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Laramie Movie Scope:
Dancing in Jaffa

Trying to dance toward peace

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by Robert Roten, Film Critic
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December 26, 2014 -- This documentary film is about a remarkable social experiment to try to break down the barriers between boys and girls, Jews and Muslims in Israel and their many cultural differences through dance instruction. These barriers are formidable and it doesn't seem likely these barriers can simply be danced around. I was surprised how it turned out.

At the center of all this is Pierre Dulaine, a ballroom dance champion, and founder of the Dancing Classrooms program and inventor of the Dulaine method of dance instruction. His dance instruction methods were featured in the film “Mad Hot Ballroom” (2005). Dulaine was born in Yaffa, Palestine in 1944 to an Irish father and a Palestinian mother but his family moved to France shortly afterward.

Dulaine returns to his home town, now called Jaffa, an Israeli city in which 30 percent of the population is of Palestinian, non-Jewish descent. He plans to do what he can to heal the wounds of war, terrorism and hatred. His idea seems simple enough. He plans to teach ballroom dancing at several elementary schools in Jaffa and get Jewish and Muslim children to dance together. This doesn't sound all that difficult, or effective, for that matter, but Dulaine makes it work by being both determined and persistent.

One of the main problems is cultural. At one point, Dulaine enlists the aid of his dance partner (and co-founder of Dancing Classrooms) Yvonne Marceau, to help him teach the children to overcome their cultural problems with dancing. At one point, he introduces Marceau to a Muslim guard and she offers to shake his hand. The guard says, “I don't touch women.” Marceau asks Dulaine if men can't touch women, how is he going to get boys and girls to dance together?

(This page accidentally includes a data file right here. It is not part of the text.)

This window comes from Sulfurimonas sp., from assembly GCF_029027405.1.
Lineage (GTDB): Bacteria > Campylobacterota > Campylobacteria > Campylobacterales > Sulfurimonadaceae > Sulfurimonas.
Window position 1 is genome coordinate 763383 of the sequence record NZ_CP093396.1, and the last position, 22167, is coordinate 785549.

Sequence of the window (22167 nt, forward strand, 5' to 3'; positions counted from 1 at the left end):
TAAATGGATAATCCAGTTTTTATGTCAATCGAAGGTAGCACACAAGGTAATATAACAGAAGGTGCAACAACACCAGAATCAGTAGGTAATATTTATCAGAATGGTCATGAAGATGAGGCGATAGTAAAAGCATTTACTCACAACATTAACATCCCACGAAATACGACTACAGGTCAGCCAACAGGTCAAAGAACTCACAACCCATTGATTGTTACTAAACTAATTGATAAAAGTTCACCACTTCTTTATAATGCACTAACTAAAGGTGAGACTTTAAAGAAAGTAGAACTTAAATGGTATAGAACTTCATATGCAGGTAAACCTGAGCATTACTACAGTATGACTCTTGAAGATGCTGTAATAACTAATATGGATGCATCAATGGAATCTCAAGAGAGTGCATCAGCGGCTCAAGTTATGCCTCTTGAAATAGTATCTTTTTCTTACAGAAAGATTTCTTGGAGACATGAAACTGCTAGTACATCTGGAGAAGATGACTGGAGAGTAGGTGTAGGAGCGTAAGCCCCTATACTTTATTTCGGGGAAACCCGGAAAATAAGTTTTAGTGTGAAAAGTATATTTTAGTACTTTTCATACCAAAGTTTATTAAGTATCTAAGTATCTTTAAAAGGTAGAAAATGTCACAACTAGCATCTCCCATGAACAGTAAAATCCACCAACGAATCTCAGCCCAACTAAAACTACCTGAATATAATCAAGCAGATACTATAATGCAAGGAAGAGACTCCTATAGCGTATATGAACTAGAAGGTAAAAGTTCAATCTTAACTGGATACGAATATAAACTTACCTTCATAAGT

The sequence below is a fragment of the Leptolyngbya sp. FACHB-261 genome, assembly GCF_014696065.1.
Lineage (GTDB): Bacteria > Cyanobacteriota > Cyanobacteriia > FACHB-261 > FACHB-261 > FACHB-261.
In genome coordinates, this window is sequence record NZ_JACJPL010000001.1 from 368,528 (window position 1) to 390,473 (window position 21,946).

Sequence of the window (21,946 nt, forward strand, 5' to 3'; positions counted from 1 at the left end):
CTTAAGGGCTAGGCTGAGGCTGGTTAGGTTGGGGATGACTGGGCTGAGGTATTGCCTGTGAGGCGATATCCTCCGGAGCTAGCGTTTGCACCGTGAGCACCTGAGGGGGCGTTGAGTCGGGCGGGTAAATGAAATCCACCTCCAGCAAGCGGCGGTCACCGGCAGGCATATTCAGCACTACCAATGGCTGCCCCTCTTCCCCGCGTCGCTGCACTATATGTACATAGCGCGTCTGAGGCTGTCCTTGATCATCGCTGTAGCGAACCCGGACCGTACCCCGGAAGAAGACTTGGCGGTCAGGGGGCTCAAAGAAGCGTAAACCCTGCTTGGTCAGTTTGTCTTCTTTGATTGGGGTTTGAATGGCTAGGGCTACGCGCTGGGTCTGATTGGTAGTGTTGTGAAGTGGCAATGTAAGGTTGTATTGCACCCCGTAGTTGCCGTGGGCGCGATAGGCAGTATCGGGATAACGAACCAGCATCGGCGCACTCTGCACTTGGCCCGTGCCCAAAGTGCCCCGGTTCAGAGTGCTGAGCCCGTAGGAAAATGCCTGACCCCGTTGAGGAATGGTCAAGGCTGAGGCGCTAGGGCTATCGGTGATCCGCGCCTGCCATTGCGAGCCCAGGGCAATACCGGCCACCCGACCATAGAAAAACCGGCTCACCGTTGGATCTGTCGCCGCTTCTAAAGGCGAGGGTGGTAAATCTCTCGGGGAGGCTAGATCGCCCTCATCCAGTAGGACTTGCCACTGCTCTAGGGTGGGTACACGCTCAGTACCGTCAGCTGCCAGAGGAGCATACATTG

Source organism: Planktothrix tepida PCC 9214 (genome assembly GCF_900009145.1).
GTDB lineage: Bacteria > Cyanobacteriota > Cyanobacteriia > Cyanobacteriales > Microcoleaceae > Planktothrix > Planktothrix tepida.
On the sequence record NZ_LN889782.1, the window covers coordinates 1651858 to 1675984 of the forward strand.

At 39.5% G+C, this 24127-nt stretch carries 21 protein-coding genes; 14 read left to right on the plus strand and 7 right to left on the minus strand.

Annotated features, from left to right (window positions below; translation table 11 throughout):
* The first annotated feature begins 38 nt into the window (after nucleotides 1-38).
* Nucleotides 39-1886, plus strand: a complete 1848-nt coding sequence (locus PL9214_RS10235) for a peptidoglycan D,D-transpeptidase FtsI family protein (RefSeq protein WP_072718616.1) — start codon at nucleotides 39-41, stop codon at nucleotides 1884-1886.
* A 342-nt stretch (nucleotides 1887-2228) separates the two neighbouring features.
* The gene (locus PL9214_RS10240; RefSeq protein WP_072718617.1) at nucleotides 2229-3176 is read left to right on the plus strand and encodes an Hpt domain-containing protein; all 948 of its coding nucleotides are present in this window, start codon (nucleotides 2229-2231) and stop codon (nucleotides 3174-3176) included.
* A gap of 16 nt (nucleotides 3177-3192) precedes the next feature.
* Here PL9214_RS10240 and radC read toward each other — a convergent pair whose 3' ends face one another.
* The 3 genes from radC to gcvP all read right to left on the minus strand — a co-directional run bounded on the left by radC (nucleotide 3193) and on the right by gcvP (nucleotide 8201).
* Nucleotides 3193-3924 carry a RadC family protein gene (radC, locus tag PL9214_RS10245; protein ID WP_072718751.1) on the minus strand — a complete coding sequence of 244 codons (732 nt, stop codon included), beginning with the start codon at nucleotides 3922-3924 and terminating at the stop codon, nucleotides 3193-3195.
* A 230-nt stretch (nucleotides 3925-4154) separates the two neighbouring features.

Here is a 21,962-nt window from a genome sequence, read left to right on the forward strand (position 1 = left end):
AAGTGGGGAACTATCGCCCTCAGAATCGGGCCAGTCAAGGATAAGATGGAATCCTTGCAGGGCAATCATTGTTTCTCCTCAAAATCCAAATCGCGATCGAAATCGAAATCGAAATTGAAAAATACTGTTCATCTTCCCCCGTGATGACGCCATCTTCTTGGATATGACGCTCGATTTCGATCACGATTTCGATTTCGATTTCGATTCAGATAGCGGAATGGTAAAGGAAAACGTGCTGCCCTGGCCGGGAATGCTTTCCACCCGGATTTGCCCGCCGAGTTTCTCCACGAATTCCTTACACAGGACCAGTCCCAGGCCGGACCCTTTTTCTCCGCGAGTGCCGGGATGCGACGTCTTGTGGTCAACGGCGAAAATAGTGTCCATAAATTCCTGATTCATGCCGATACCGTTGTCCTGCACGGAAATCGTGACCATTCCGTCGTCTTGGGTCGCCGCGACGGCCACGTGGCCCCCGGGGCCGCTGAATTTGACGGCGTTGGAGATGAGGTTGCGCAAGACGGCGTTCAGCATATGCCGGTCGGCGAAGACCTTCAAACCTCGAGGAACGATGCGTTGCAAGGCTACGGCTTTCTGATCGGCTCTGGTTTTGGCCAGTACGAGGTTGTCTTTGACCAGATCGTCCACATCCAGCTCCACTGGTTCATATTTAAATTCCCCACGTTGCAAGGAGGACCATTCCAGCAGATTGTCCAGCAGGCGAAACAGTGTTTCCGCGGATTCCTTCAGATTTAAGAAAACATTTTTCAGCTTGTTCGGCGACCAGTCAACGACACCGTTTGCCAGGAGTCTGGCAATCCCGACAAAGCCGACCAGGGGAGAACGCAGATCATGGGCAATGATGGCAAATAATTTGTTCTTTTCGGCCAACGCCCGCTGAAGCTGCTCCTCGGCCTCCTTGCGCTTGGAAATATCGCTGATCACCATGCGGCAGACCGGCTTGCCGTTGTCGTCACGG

Well, you could have boys dance with boys or girls with girls, but Dulaine will have none of that. At one Muslim school, several boys simply refuse to touch the girls at all. Dulaine refuses to work under these circumstances. The children must do things his way, and that starts with proper comportment on the dance floor. The boys must ask the girls to dance nicely and properly.

Dulaine overcomes all problems, including divisive political demonstrations with persistence and determination. His is a very powerful personality. He knows what he wants from his students and he gets it. One of the most impressive examples of his work is a young Muslim girl, Noor Gabai, who becomes a fine dancer under Dulaine's instruction. In the beginning no one will dance with her. She is sullen, unhappy and gets into fights with other children. Her mother describes her remarkable transformation into a happy, confident child, and a much better student, all because of dancing.

The film culminates in a dance competition. Another example of how well Dulaine's program works is how badly some of the children want to be selected for the competition, the same children who resisted dancing at the beginning. The film shows us friendships developing between children and families that would never have become friends without this dance program.

Of course you can't dance around all the problems between Israel and Palestine, but it is amazing what can be accomplished by just teaching some Jews and Muslims to dance together. This is a rare example of hope in a part of the world that desperately needs it. This film rates a B.

Click here for links to places to buy or rent this movie in digital formats, or to buy the soundtrack, posters, books, even used videos, games, electronics and lots of other stuff. I suggest you shop at least two of these places before buying anything. Prices seem to vary continuously. For more information on this film, click on this link to The Internet Movie Database. Type in the name of the movie in the search box and press enter. You will be able to find background information on the film, the actors, and links to much more information.

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Copyright © 2014 Robert Roten. All rights reserved.
Reproduced with the permission of the copyright holder.
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Robert Roten can be reached via e-mail at my last name at lariat dot org. [Mailer button: image of letter and envelope]

(If you e-mail me with a question about this or any other movie or review, please mention the name of the movie you are asking the question about, otherwise I may have no way of knowing which film you are referring to)